11-04-2004, 07:29 PM #1
Need help with college biology!!! someone please help me answer this lol!
Ok guys and gals, here's the question. I need some help and i've been looking for hours...but there is no clear cut answer to me.
Some algae have complex glassy structures in their cell walls. These structures form within the Golgi apparatus. How do these structures reach the cell wall without having to pass through a membrane?
question 2 is...
In mammals, fish and insects, Rotenone blocks the transfer of electrons from NADH to the electron transport chain. Exactly how does this affect glycolosis and the TCA cycle? What happens to ATP production and electron transport? Be sure to couch your answers in terms of cellular regulation.
someone please help!
11-04-2004, 07:50 PM #2
my best guess on question 1 is that it travels in a vesicle all the way through,and then fuses with the plasma membrane.
2 is guess as well, because its been a long time. i think it would cause anerobic metabolism, and cause an increase in lactic acid fermentation.
11-04-2004, 07:56 PM #3
Is this question #1 from the chapter... 5.8 membrains are dynamic 92?
11-04-2004, 08:20 PM #4Originally Posted by sin
Im trying to finish this take home test, and these answers are definetely not clear cut in the text. One must analyze thoroughly!
11-04-2004, 08:20 PM #5Originally Posted by BigMike J
11-04-2004, 08:21 PM #6VET
- Join Date
- Sep 2001
6. Golgi Apparatus / Complex / Bodies
• Found in dictyosomes
• Found in both plants and animals
• Series of flattened sacks
- Composed of plasma membrane
- Cisternae - partitions off cytoplasm
• Secretary Vessicles - contain enzymes
- Transport stuff around in cell
11-04-2004, 08:22 PM #7Originally Posted by sin
11-04-2004, 08:23 PM #8Originally Posted by KeyMastur
11-04-2004, 08:24 PM #9VET
- Join Date
- Sep 2001
hell if i know. i just searched through my notes that i had taken and posted that up there. left the rest for you to figure out.
btw, did you ask jeeves yet ??
11-04-2004, 08:26 PM #10Originally Posted by KeyMastur
lemme at him haha! i need this answer, ive been stuck forever.n/m im a dumbass...it's a search engine yes? i'll try
Last edited by big_mike; 11-04-2004 at 08:30 PM.
11-04-2004, 08:27 PM #11
Hey witch doctors, take your "science" elsewhere. Your big words enfeeble and scare me. When someone takes my picture, I wonder, "are they stealing my soul??" How do they get those little men and women inside the glass box in my living room to perform so reliably, night in and night out, without me having to give them food or water? I don't know.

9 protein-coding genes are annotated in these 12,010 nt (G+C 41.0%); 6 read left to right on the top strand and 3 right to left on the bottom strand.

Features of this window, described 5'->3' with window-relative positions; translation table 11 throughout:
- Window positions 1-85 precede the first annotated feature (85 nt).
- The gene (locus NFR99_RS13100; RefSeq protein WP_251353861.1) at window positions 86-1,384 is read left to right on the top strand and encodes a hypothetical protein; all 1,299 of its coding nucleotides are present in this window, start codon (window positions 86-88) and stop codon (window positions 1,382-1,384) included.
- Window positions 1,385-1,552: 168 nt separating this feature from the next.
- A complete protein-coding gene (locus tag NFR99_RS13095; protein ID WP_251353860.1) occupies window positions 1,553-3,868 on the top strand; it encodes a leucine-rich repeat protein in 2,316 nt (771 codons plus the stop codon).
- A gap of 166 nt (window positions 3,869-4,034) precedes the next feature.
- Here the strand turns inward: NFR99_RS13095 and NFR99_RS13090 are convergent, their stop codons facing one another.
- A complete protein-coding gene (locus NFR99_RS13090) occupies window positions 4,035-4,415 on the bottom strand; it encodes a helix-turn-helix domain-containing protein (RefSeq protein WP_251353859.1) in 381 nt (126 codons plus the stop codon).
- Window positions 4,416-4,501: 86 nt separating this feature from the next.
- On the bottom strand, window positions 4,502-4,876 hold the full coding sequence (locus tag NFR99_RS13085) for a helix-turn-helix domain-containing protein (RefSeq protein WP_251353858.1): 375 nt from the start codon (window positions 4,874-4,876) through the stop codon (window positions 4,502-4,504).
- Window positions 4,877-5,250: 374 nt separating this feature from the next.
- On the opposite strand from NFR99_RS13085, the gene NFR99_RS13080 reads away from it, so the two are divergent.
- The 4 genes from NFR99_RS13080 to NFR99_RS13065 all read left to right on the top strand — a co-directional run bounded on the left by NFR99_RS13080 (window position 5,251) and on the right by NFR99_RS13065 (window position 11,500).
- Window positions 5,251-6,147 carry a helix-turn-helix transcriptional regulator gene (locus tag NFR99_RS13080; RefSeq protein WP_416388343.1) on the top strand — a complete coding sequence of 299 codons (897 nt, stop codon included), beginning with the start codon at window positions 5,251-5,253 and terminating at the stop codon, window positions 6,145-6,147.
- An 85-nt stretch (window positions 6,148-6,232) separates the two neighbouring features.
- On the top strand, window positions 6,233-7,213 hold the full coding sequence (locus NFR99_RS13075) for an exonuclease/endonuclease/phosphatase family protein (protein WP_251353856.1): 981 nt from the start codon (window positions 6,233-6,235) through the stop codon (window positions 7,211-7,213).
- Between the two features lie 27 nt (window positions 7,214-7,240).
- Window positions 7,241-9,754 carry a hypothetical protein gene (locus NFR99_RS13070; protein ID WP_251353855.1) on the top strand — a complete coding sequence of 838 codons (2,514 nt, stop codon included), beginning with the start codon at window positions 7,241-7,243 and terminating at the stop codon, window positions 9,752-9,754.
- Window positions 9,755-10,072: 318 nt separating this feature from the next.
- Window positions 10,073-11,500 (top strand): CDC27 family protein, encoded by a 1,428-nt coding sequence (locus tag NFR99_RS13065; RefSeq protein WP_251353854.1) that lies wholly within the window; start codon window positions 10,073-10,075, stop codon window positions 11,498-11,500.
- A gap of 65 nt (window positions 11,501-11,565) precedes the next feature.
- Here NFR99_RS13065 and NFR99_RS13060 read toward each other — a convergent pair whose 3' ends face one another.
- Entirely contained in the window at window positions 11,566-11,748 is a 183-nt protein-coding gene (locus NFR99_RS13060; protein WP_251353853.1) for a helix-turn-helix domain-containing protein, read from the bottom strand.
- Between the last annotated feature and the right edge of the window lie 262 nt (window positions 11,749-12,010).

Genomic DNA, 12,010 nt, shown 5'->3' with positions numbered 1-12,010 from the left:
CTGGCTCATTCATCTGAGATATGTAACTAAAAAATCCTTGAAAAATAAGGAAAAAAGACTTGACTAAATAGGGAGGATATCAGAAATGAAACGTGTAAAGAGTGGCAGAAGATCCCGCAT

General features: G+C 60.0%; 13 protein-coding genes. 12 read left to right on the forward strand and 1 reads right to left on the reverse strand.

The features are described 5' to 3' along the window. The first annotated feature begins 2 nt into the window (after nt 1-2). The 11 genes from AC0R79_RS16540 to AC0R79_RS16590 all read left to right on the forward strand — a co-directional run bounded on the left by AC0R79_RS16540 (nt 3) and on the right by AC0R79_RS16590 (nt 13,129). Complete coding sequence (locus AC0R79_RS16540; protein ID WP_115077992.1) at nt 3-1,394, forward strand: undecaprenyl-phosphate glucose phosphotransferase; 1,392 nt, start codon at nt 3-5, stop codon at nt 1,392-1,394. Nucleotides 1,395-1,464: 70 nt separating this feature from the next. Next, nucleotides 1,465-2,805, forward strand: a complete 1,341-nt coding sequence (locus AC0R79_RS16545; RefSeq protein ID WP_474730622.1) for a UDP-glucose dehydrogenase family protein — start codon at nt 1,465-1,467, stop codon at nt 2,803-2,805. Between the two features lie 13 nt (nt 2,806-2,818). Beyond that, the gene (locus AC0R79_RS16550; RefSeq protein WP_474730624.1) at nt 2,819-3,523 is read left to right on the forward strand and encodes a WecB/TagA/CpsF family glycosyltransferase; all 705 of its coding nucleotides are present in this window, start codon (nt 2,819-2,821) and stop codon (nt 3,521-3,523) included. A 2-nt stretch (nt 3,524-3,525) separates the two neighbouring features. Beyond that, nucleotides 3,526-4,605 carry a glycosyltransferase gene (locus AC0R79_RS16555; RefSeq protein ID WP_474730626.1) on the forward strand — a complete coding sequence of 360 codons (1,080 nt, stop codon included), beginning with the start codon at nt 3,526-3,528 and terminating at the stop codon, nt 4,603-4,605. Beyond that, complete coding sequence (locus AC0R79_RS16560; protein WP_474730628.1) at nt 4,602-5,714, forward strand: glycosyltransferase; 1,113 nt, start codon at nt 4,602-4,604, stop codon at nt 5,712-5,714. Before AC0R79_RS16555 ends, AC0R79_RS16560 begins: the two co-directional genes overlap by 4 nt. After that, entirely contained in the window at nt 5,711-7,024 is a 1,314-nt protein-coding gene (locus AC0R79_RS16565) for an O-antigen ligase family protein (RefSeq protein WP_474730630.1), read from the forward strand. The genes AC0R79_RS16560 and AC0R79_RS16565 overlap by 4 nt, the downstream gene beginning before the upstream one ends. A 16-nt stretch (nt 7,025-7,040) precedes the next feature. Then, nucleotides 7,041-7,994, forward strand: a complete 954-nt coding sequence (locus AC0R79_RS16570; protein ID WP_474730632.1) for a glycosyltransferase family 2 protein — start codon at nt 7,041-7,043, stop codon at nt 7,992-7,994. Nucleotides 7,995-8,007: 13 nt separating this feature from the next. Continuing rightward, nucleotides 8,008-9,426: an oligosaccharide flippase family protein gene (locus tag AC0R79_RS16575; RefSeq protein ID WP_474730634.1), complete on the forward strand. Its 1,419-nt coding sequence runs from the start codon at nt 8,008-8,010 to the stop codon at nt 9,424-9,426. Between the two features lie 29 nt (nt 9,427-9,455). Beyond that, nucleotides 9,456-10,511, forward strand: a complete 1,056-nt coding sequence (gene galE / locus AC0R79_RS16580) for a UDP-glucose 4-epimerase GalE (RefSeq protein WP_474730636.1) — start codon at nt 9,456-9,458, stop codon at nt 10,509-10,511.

11-04-2004, 08:27 PM #12VET
- Join Date
- Sep 2001
11-04-2004, 08:48 PM #13Originally Posted by BigGreen
Last edited by sin; 01-21-2007 at 05:30 PM.
11-04-2004, 08:51 PM #14Originally Posted by big_mike
you dont necessarily have exocytosis from vesicles fusing with the pm. this is also the way that integral membrane proteins end up in the outer membrane.
11-04-2004, 09:16 PM #15
The inbound path, The movement of cisternal contents through the stack means that essential processing enzymes are also moving away from their proper site of action.
Using a variety of signals, the Golgi separates the products from the processing enzymes that made them and returns the enzymes back to the endoplasmic reticulum.
This transport is also done by pinching off vesicles, but the inbound vesicles are coated with COPI (coat protein I)
The outbound path,Transition vesicles pinch off from the surface of the endoplasmic reticulum carrying
integral membrane proteins
soluble proteins awaiting processing
Pinching off requires that the vesicle be coated with COPII (Coat Protein II)
The transition vesicles move toward the cis Golgi on microtubules.
As they do so, their COPII coat is removed and they may fuse together forming larger vesicles.
These fuse with the cis Golgi
Sugars are added to proteins in small packets so many glycoproteins have to undergo a large number of sequential steps of glycosylation, each requiring its own enzymes.
These steps take place as shuttle vesicles carry the proteins from cis to medial to the trans Golgi compartments.
At the outer face of the trans Golgi, vesicles pinch off and carry their completed products to their various destinations.
Its been a few years sence i've had an actual bio class....
11-04-2004, 10:08 PM #16Originally Posted by Philliagorillia
11-04-2004, 11:09 PM #17
simple answer, it needs a protein transport
11-05-2004, 07:15 AM #18
endoplasmic reticulum is the mode of transport from the golgi i believe.
as for #2 believe the elecrtron transport chain becomes uncoupled, therefor ATp production decreases.
Users Browsing this Thread
There are currently 1 users browsing this thread. (0 members and 1 guests)